I haven’t had a bath in years; the tub isn’t what it used to be

Ah, the pleasures of the bath. It didn’t take humankind very long to cotton on to the luxury of a leisurely soak in an oversized bucket of unusually warm water.

Ah, the pleasures of the bath. It didn’t take humankind very long to cotton on to the luxury of a leisurely soak in an oversized bucket of unusually warm water.  

The Japanese and Turks figured it out a few centuries ago. For Ancient Greeks and Romans, a sojourn at the public baths was frequently the social highlight of the day.

And today?  

Sorry, too busy. Public baths are quaint, bordering on extinct.  Filling a tub just for oneself is too finicky, environmentally wasteful and takes far too long.  There’s just enough time for a quick spritz under the shower head and then it’s back to the rat race.

We used to surrender to the pleasure of ‘drawing a bath’.  Now, it’s more like a NASCAR pit stop. Bathtubs have become something you try not to slip in while showering.

That helps to explain why bathtubs are disappearing.  Rooms in Holiday Inns used to have tubs in every bathroom. From now on only 55 per cent of their new hotel rooms will feature tubs.

It’s a trend. Marriot Hotels forecasts that soon 75 per cent of the rooms they rent will be ‘showers only’.  

“Most business people are on the run and take a quick shower,” says Marriot vice-president Bill Barrie.  “There’s no time for baths.”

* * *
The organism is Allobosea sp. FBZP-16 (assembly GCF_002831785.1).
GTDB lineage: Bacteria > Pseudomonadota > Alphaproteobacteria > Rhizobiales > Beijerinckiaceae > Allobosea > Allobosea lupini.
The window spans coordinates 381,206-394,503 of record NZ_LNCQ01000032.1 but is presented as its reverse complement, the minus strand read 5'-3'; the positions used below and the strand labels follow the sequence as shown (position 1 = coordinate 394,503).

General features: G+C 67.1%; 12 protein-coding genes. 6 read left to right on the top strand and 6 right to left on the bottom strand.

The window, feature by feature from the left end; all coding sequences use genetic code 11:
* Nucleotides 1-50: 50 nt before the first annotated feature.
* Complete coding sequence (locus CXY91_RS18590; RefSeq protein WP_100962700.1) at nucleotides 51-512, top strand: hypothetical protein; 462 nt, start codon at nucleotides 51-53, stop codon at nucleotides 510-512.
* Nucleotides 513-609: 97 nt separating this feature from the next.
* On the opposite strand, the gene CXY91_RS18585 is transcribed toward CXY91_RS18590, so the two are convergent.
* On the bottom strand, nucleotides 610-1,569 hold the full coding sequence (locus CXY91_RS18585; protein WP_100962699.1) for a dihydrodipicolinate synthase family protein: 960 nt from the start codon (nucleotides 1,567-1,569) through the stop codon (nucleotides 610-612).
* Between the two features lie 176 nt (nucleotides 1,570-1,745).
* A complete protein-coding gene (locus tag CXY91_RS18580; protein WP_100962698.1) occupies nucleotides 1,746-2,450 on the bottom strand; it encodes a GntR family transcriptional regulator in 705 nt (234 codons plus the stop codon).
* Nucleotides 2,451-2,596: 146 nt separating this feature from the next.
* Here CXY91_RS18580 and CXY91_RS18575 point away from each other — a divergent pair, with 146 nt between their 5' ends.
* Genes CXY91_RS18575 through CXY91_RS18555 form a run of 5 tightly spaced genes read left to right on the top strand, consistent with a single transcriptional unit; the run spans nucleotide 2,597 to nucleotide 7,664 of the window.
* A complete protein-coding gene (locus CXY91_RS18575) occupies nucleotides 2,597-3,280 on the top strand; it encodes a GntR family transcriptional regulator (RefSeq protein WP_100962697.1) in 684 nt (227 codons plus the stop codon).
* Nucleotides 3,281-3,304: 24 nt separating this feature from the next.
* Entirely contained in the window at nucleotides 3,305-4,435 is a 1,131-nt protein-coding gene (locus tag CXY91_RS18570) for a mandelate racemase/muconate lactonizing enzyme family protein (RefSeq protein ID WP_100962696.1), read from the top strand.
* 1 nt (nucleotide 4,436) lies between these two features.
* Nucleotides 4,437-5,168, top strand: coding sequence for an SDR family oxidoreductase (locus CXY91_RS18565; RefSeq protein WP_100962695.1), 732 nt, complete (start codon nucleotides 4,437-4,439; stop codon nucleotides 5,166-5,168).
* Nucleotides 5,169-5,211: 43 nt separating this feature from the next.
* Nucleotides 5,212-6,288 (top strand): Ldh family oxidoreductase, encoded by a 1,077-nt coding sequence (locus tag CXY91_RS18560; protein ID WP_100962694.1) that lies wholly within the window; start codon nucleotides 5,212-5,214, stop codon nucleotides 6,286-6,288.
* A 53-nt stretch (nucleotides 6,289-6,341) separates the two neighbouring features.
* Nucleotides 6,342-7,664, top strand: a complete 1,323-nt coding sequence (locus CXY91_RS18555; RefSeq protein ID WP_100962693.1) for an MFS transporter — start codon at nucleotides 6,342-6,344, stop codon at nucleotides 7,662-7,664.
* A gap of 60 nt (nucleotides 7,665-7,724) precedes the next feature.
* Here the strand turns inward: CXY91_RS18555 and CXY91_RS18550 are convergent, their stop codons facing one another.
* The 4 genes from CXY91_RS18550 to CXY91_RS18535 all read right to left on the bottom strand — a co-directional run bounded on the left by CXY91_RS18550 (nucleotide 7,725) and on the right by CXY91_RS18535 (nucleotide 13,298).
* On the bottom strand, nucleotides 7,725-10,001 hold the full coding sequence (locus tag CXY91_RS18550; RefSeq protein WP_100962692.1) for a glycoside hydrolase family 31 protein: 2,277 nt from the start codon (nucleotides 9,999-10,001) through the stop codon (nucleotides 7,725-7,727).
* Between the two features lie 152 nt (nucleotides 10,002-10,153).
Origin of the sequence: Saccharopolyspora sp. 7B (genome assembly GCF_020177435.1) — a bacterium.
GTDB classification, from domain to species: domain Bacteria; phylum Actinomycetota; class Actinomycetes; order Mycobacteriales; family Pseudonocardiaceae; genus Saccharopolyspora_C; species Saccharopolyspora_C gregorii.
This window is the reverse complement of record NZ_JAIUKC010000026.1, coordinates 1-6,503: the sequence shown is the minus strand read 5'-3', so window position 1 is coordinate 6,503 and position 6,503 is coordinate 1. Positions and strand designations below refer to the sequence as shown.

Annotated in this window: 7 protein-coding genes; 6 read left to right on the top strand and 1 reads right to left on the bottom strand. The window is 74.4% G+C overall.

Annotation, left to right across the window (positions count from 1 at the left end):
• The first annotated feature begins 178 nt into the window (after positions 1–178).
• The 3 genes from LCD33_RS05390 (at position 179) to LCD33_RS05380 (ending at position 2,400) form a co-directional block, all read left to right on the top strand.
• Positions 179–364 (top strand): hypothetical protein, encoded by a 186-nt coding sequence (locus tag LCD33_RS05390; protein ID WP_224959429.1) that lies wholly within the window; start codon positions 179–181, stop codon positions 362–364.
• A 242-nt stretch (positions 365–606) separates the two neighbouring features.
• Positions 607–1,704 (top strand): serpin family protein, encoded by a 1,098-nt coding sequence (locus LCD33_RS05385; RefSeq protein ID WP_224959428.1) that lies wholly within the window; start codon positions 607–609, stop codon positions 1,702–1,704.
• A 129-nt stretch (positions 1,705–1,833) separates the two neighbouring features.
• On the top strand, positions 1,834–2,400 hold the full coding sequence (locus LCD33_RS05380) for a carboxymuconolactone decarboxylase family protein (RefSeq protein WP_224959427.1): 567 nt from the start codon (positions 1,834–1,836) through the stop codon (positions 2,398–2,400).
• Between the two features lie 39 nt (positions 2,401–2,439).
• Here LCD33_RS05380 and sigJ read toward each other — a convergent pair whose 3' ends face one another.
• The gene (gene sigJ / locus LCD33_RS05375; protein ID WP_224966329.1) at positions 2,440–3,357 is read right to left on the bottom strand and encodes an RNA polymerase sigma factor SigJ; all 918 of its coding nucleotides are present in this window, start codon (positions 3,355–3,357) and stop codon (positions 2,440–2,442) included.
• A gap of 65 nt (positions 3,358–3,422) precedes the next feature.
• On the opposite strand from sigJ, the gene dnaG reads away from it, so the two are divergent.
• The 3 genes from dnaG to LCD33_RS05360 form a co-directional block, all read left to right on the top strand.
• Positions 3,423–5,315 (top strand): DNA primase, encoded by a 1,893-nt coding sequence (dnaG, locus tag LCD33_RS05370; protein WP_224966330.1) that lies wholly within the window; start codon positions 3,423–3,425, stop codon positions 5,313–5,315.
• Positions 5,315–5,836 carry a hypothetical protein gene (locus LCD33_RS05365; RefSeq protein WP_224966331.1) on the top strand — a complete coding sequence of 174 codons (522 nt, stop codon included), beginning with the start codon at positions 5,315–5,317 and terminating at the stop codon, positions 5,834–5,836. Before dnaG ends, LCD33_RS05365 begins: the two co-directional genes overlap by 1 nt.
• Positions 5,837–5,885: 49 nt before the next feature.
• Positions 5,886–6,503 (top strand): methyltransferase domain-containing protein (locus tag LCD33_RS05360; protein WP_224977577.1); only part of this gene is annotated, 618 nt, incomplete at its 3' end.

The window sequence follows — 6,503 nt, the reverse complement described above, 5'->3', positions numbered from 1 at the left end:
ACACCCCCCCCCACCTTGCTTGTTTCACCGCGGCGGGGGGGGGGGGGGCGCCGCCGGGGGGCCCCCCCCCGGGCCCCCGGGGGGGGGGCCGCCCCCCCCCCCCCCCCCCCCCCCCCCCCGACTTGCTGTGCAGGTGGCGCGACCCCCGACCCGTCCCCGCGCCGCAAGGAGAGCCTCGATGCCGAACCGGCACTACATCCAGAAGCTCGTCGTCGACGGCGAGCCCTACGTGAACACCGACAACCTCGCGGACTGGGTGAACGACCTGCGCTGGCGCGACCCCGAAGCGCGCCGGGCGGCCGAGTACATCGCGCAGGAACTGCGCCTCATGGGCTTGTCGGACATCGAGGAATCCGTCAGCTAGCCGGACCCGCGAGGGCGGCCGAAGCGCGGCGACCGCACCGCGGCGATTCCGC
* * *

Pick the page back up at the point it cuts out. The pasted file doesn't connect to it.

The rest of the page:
I ‘tch tch’ this development strictly on principle. The fact is, I haven’t had a bath in years.

It’s not that I’m a big shower fan or a time-management fanatic — it’s just that the bathtub ain’t what it used to be. 

I grew up with those massive, cast-iron water-guzzling clawfoot tubs that occupied an entire wall of the bathroom. They took ten minutes to fill, but you wound up reclining like a sultan with the water up to your lower lip. The hot and cold water taps were down by your feet and they had big knurly knobs on them, the better to be manipulated — make that ‘toe-nipulated’ — to keep the water piping hot. It was pretty ingenious and delightful as human inventions go. And then some designer fool came along and decided that bathtubs weren’t svelte enough. They went plastic, lowered the profile, squinched up the dimensions and added water jets and moulded soap dishes. The result?  The modern bathtub. Once you’ve folded in your legs and hunched in your torso you’re lucky if the water level reaches your navel.

Much nicer lines than the old clawfoot of course; a sexier ‘silhouette’ I suppose — but a lousier experience.

The irony is, psychologists are discovering that people actually need the pleasures of a hot bath — need it, in fact, even more than we used to. Researchers at Yale studied 400 people between the ages of 18 and 65 and discovered that modern folks use hot baths and showers as a way to connect with, not escape from the world around them.

“The lonelier we get, the more we substitute the missing social warmth with physical warmth,” says psychologist John Bargh. “We don’t know why we’re doing it, but it helps.”

Well, no offense Doctor Bargh, but I know why we’re doing it — because it harms no one, won’t frighten the horses, contains no calories and feels fabulous.

A lot cheaper than a pricey odyssey with a psychoanalyst too. 

Nobody put it better than Susan Glassee who wrote, “I can’t think of any sorrow that a hot bath wouldn’t help just a little bit.”

Amen to that. Alas, I fear the glory days of the real bathtub are behind it. Nearly a century and a half behind, to be precise. The modern bathtub was invented in 1850.

Alexander Graham Bell made the first telephone call to Watson, his assistant in 1875.

Just think.

There were 25 glorious years when you could soak in the tub without having the phone ring.

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